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This review is taken from PN Review 53, Volume 13 Number 3, January - February 1987.

THE SPENT LIE Dylan Thomas, The Collected Letters, edited by Paul Ferris (Dent) £20
Paul Ferris, Dylan Thomas (Penguin) £3.95

In his biography of Dylan Thomas, now reprinted by Penguin in their 'Literary Biographies' series, Paul Ferris has depicted a talent which, after a precocious flowering, showed itself incapable of further significant development. As Ferris points out, Thomas had written about half of the poems subsequently published in the Collected Poems 1934-1952 before he was twenty-two; what followed was less a true development than an often desperate attempt to re-establish contact with the inspiration of his adolescent years.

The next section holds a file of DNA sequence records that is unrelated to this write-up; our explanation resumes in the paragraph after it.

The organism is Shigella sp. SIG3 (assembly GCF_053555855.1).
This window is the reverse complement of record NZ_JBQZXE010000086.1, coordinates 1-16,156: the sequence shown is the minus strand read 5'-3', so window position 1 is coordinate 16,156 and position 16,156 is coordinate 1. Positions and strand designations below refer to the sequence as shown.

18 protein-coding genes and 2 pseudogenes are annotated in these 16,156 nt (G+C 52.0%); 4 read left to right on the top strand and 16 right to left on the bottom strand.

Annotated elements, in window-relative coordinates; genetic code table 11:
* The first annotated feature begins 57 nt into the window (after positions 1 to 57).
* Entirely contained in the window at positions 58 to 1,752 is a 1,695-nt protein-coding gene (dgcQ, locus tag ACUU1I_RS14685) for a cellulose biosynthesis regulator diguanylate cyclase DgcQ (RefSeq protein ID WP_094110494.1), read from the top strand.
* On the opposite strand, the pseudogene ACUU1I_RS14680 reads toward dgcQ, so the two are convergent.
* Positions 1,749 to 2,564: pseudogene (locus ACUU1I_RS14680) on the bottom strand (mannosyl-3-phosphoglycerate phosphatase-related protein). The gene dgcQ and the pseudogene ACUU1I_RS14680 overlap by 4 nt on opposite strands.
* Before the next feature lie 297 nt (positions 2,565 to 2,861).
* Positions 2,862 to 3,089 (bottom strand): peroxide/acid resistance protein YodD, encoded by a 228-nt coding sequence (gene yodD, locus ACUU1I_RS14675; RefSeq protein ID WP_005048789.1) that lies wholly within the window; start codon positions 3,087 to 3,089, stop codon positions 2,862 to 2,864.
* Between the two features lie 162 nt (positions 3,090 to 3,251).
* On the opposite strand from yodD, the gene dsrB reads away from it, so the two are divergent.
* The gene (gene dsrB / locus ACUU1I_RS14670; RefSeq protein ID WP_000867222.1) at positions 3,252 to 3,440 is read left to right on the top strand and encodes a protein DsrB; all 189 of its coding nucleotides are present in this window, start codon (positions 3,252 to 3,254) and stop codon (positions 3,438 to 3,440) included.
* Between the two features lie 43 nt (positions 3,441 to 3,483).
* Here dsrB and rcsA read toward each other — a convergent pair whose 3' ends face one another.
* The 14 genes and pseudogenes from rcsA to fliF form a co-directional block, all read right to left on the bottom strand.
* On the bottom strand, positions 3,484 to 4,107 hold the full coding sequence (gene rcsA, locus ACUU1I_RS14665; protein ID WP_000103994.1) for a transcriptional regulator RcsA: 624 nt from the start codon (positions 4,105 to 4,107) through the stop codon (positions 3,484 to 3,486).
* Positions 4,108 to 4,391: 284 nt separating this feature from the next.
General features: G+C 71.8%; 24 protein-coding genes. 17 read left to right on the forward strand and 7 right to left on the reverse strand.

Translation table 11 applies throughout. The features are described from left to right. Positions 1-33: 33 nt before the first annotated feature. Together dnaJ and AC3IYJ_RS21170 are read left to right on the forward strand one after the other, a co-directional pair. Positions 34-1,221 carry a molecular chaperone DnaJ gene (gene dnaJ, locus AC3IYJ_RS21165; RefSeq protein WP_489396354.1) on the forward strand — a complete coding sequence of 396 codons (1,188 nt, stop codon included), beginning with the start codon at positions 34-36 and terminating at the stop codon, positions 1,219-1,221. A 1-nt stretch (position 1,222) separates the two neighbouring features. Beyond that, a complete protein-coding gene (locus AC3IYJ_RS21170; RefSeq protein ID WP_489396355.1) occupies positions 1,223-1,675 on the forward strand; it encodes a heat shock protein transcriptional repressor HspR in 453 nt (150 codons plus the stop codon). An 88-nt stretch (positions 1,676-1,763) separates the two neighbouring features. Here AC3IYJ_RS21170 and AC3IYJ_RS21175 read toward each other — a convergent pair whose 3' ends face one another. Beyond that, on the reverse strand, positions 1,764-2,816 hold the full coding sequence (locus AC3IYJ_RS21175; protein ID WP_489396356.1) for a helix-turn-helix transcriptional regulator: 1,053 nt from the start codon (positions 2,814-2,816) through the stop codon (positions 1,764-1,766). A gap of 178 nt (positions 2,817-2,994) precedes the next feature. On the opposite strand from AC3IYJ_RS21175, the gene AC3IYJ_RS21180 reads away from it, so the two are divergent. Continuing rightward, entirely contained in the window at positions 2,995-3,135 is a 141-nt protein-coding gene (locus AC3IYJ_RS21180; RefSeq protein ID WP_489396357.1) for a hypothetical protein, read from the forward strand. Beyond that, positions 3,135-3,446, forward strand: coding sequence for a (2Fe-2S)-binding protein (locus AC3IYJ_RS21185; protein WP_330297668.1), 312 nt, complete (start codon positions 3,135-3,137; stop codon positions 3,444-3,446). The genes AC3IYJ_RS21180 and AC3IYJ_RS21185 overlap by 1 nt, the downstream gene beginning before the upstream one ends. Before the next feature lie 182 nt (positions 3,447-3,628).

The material now assembled by Ferris in his collected edition of the letters makes clear how deeply ingrained in Thomas's own personality were the factors which inhibited his growth as an artist. Bernard Spencer, who knew him in the early 1930s, used to refer to him as 'The Ugly Suckling'; and many of these letters suggest the greedy egocentricity of a spoilt child reluctant to assume the responsibilities of adulthood. 'Didn't we work better', he wrote to his friend Dan Jones, in a letter heavy with nostalgia for days and evenings shared in Swansea, 'weren't poems and music better, weren't we happier in being unhappy, out of that world, than in - not even out of - this unlocal, uncentral world where the pubs are bad and the people are sly and the only places to go are the places to go to?' Thomas was twenty years old, newly freed from the constraints of his parents' home, and standing on the threshold of an apparently promising literary career; that ...


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